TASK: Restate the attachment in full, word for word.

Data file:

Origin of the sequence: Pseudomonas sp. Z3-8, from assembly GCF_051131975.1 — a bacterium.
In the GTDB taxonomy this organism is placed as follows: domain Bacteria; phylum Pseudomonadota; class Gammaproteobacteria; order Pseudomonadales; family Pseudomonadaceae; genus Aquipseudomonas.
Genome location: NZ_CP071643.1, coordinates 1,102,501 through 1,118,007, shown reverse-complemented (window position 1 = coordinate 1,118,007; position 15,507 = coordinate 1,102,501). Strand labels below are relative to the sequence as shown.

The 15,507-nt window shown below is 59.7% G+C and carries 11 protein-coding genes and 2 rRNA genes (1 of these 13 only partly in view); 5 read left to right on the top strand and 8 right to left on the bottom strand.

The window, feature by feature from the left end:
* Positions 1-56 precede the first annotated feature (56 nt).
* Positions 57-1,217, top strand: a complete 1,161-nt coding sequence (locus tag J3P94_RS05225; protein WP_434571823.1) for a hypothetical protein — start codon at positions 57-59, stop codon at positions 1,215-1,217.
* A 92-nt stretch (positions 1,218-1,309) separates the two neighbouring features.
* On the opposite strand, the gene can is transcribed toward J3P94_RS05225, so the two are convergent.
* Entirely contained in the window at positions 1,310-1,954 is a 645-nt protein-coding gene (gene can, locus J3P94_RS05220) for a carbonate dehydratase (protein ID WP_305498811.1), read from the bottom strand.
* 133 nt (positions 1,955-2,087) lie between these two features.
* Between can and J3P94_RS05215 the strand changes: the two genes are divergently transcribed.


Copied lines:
Origin of the sequence: Pseudomonas sp. Z3-8, from assembly GCF_051131975.1 — a bacterium.
In the GTDB taxonomy this organism is placed as follows: domain Bacteria; phylum Pseudomonadota; class Gammaproteobacteria; order Pseudomonadales; family Pseudomonadaceae; genus Aquipseudomonas.
Genome location: NZ_CP071643.1, coordinates 1,102,501 through 1,118,007, shown reverse-complemented (window position 1 = coordinate 1,118,007; position 15,507 = coordinate 1,102,501). Strand labels below are relative to the sequence as shown.

The 15,507-nt window shown below is 59.7% G+C and carries 11 protein-coding genes and 2 rRNA genes (1 of these 13 only partly in view); 5 read left to right on the top strand and 8 right to left on the bottom strand.

The window, feature by feature from the left end:
* Positions 1-56 precede the first annotated feature (56 nt).
* Positions 57-1,217, top strand: a complete 1,161-nt coding sequence (locus tag J3P94_RS05225; protein WP_434571823.1) for a hypothetical protein — start codon at positions 57-59, stop codon at positions 1,215-1,217.
* A 92-nt stretch (positions 1,218-1,309) separates the two neighbouring features.
* On the opposite strand, the gene can is transcribed toward J3P94_RS05225, so the two are convergent.
* Entirely contained in the window at positions 1,310-1,954 is a 645-nt protein-coding gene (gene can, locus J3P94_RS05220) for a carbonate dehydratase (protein ID WP_305498811.1), read from the bottom strand.
* 133 nt (positions 1,955-2,087) lie between these two features.
* Between can and J3P94_RS05215 the strand changes: the two genes are divergently transcribed.